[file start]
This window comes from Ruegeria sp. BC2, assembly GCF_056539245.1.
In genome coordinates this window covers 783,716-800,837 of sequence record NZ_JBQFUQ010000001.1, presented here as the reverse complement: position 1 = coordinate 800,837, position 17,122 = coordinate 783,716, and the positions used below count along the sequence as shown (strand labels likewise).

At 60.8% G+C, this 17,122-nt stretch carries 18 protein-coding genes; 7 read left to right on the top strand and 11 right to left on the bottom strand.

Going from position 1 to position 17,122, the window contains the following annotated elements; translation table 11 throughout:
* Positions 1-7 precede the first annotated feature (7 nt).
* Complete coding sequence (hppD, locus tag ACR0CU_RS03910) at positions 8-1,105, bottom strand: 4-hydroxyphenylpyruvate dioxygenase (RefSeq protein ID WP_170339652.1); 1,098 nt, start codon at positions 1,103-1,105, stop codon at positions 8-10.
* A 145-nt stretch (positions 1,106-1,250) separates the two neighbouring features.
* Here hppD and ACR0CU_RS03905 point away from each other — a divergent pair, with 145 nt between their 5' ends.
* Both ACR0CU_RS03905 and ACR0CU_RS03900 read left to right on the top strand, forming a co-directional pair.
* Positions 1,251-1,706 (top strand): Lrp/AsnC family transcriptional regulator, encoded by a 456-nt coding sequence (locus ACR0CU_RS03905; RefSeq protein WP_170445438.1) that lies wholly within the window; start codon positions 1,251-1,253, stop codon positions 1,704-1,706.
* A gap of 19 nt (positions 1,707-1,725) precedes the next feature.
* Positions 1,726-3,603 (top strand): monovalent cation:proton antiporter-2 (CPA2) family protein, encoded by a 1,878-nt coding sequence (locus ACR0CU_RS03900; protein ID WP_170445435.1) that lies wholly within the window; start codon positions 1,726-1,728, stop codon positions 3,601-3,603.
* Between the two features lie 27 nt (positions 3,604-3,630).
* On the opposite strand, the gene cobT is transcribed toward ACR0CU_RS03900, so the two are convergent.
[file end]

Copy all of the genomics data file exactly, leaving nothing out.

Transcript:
This window comes from Ruegeria sp. BC2, assembly GCF_056539245.1.
In genome coordinates this window covers 783,716-800,837 of sequence record NZ_JBQFUQ010000001.1, presented here as the reverse complement: position 1 = coordinate 800,837, position 17,122 = coordinate 783,716, and the positions used below count along the sequence as shown (strand labels likewise).

At 60.8% G+C, this 17,122-nt stretch carries 18 protein-coding genes; 7 read left to right on the top strand and 11 right to left on the bottom strand.

Going from position 1 to position 17,122, the window contains the following annotated elements; translation table 11 throughout:
* Positions 1-7 precede the first annotated feature (7 nt).
* Complete coding sequence (hppD, locus tag ACR0CU_RS03910) at positions 8-1,105, bottom strand: 4-hydroxyphenylpyruvate dioxygenase (RefSeq protein ID WP_170339652.1); 1,098 nt, start codon at positions 1,103-1,105, stop codon at positions 8-10.
* A 145-nt stretch (positions 1,106-1,250) separates the two neighbouring features.
* Here hppD and ACR0CU_RS03905 point away from each other — a divergent pair, with 145 nt between their 5' ends.
* Both ACR0CU_RS03905 and ACR0CU_RS03900 read left to right on the top strand, forming a co-directional pair.
* Positions 1,251-1,706 (top strand): Lrp/AsnC family transcriptional regulator, encoded by a 456-nt coding sequence (locus ACR0CU_RS03905; RefSeq protein WP_170445438.1) that lies wholly within the window; start codon positions 1,251-1,253, stop codon positions 1,704-1,706.
* A gap of 19 nt (positions 1,707-1,725) precedes the next feature.
* Positions 1,726-3,603 (top strand): monovalent cation:proton antiporter-2 (CPA2) family protein, encoded by a 1,878-nt coding sequence (locus ACR0CU_RS03900; protein ID WP_170445435.1) that lies wholly within the window; start codon positions 1,726-1,728, stop codon positions 3,601-3,603.
* Between the two features lie 27 nt (positions 3,604-3,630).
* On the opposite strand, the gene cobT is transcribed toward ACR0CU_RS03900, so the two are convergent.